Thursday, 5 August 2021

Gaius Cassius Longinus

Gaius Cassius Longinus, often referred to as simply Cassius, was a Roman senator and general best known as a leading instigator of the plot to assassinate Julius Caesar on March 15, 44 BC. He was the brother-in-law of Brutus. Cassius had a successful military career including taking part in the infamous Battle of Carrhae in 53 BC, where he was serving under the Triumvir Marcus Crassus as a quaestor. Crassus was part of the First Triumvirate, with Julius Caesar and Pompey. The Battle of Carrhae would be one of Rome's greatest defeats. Crassus was killed.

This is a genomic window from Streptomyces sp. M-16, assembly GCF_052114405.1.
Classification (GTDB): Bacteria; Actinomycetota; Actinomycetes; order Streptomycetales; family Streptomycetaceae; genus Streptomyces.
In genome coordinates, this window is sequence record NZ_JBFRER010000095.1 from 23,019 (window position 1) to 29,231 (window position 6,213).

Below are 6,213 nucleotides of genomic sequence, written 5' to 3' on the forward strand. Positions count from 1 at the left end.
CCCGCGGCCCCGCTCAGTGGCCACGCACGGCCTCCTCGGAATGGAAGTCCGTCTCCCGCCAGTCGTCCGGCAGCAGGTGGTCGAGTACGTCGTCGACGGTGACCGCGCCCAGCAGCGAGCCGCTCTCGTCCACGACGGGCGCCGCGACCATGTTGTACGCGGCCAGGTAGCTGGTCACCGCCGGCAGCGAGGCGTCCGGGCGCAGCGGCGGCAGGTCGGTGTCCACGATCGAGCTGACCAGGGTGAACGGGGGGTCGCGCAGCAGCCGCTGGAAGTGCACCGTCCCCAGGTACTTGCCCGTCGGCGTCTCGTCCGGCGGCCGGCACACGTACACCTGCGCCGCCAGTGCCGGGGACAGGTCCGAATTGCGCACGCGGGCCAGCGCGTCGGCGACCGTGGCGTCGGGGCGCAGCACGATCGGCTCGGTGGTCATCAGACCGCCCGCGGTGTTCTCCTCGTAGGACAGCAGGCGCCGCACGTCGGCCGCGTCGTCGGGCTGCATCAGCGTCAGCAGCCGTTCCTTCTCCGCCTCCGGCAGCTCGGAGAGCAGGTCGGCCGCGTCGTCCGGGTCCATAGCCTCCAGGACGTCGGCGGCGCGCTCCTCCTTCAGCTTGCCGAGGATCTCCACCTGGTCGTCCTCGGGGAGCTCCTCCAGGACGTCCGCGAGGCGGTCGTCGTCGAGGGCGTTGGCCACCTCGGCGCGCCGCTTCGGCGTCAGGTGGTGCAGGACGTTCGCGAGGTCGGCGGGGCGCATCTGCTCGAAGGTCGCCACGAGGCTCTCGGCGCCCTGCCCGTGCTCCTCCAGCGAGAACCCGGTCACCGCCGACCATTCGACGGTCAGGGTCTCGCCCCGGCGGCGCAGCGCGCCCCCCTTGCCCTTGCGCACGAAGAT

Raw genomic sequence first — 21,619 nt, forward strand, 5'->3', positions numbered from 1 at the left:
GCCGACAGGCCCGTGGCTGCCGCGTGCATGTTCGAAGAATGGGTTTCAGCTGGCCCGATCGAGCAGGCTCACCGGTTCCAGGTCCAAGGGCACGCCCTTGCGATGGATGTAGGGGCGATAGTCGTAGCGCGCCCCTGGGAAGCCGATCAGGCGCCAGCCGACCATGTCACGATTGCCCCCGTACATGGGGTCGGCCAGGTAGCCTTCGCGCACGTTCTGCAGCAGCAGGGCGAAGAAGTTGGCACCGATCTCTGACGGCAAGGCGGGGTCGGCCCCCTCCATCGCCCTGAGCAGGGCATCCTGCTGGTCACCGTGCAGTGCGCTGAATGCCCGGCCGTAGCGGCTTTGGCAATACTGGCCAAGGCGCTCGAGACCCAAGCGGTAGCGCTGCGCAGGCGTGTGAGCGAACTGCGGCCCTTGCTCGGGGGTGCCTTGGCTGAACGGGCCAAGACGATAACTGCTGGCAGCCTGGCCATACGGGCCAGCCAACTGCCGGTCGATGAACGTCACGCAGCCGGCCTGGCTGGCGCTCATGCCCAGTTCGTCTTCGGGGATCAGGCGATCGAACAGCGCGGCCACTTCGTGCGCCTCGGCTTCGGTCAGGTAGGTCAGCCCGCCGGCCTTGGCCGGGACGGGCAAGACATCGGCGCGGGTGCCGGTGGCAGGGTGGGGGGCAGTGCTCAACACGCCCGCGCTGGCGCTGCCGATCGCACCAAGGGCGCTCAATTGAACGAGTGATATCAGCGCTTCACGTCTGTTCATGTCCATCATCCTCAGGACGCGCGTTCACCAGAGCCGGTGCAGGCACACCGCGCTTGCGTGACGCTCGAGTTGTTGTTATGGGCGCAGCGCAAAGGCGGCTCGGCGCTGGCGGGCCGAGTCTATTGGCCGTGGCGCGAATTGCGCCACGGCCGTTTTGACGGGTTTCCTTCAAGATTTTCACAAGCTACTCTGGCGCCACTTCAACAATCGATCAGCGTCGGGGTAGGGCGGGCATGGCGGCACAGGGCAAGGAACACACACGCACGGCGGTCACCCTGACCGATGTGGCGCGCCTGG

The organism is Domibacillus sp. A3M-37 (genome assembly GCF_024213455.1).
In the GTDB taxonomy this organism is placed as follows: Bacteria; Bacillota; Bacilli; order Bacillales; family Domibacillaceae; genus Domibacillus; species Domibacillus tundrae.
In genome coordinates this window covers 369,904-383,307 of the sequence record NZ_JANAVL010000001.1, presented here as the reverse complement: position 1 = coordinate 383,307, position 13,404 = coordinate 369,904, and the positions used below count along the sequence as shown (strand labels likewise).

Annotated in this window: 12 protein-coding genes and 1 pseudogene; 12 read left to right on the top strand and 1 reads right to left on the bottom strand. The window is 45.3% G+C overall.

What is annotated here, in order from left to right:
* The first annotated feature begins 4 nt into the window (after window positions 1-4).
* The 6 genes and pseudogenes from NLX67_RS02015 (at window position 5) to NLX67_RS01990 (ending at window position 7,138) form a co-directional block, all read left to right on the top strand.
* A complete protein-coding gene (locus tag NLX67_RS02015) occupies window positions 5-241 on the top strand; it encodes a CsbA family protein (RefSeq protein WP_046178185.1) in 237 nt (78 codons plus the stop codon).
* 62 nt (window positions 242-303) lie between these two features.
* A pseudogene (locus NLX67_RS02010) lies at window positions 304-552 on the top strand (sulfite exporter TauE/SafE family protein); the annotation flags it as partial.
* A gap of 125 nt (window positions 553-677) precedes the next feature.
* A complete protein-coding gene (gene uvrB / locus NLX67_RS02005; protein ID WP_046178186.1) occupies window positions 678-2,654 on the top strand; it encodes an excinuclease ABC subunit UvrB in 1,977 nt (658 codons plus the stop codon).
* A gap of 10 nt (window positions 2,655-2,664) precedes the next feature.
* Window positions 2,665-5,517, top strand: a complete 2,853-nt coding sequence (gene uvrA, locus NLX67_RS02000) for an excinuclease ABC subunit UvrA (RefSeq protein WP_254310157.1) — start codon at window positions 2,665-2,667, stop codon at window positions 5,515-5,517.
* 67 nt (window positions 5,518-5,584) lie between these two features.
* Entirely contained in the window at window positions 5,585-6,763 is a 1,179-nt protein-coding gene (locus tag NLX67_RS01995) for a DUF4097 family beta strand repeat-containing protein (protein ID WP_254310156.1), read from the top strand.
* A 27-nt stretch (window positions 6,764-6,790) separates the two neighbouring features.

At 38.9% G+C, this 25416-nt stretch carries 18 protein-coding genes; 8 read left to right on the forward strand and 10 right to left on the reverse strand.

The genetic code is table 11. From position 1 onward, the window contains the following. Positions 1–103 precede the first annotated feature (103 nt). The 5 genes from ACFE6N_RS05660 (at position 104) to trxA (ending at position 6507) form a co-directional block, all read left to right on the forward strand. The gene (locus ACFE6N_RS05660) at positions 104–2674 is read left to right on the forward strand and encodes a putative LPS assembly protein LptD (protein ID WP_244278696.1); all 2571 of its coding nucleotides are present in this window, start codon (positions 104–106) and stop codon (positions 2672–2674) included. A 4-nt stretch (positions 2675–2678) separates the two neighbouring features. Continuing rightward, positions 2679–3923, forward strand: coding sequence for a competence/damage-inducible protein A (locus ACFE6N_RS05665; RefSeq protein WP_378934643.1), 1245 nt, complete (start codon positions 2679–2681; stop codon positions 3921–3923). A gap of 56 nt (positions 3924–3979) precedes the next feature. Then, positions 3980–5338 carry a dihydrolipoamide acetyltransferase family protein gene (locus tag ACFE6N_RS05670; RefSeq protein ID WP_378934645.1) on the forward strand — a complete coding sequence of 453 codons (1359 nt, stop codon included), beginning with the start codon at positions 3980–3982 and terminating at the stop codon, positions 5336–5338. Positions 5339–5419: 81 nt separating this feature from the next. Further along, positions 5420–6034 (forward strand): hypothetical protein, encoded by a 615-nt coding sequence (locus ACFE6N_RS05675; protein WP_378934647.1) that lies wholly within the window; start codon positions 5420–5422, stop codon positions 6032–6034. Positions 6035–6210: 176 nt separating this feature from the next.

A coin of Gaius Cassius Longinus.
By 50 BC civil war was looming. Without Crassus the First Triumvirate was finished. With Caesar and Pompey at each other's throats, Cassius, along with his friend Brutus, sided with Pompey. Caesar was victorious at the Battle of Pharsalus in 48 BC, causing Pompey to flee to Egypt where he would be murdered. Cassius fled but was intercepted by Caesar and he promptly surrendered. Cassius found Caesar to be very forgiving. Now allies, he promoted Cassius to the position of legate.
On the Ides of March, 44 BC, Cassius and the other conspirators murdered Caesar in the Theatre of Pompey. Caesar suffered 23 stab wounds, with one to the heart fatally wounding him.